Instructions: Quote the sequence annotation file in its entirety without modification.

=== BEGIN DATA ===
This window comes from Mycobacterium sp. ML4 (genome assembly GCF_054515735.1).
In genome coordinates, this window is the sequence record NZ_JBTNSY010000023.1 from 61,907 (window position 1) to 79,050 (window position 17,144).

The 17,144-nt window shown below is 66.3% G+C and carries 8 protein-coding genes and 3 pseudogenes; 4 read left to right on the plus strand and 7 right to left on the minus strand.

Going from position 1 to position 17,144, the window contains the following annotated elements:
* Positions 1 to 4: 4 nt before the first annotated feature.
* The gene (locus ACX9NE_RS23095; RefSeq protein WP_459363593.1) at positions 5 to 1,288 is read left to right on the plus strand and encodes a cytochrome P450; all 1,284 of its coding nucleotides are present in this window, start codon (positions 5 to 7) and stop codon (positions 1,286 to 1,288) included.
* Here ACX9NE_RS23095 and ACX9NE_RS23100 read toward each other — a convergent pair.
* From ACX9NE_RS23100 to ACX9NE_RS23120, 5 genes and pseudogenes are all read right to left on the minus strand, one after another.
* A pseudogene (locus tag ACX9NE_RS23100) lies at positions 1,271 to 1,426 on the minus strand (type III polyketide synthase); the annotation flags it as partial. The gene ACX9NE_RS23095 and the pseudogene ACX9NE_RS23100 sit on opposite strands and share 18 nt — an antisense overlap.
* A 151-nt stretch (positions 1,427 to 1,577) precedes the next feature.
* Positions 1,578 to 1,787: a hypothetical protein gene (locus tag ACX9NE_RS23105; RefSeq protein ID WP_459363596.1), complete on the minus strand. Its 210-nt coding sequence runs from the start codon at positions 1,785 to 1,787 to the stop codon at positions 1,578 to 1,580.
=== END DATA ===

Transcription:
This window comes from Mycobacterium sp. ML4 (genome assembly GCF_054515735.1).
In genome coordinates, this window is the sequence record NZ_JBTNSY010000023.1 from 61,907 (window position 1) to 79,050 (window position 17,144).

The 17,144-nt window shown below is 66.3% G+C and carries 8 protein-coding genes and 3 pseudogenes; 4 read left to right on the plus strand and 7 right to left on the minus strand.

Going from position 1 to position 17,144, the window contains the following annotated elements:
* Positions 1 to 4: 4 nt before the first annotated feature.
* The gene (locus ACX9NE_RS23095; RefSeq protein WP_459363593.1) at positions 5 to 1,288 is read left to right on the plus strand and encodes a cytochrome P450; all 1,284 of its coding nucleotides are present in this window, start codon (positions 5 to 7) and stop codon (positions 1,286 to 1,288) included.
* Here ACX9NE_RS23095 and ACX9NE_RS23100 read toward each other — a convergent pair.
* From ACX9NE_RS23100 to ACX9NE_RS23120, 5 genes and pseudogenes are all read right to left on the minus strand, one after another.
* A pseudogene (locus tag ACX9NE_RS23100) lies at positions 1,271 to 1,426 on the minus strand (type III polyketide synthase); the annotation flags it as partial. The gene ACX9NE_RS23095 and the pseudogene ACX9NE_RS23100 sit on opposite strands and share 18 nt — an antisense overlap.
* A 151-nt stretch (positions 1,427 to 1,577) precedes the next feature.
* Positions 1,578 to 1,787: a hypothetical protein gene (locus tag ACX9NE_RS23105; RefSeq protein ID WP_459363596.1), complete on the minus strand. Its 210-nt coding sequence runs from the start codon at positions 1,785 to 1,787 to the stop codon at positions 1,578 to 1,580.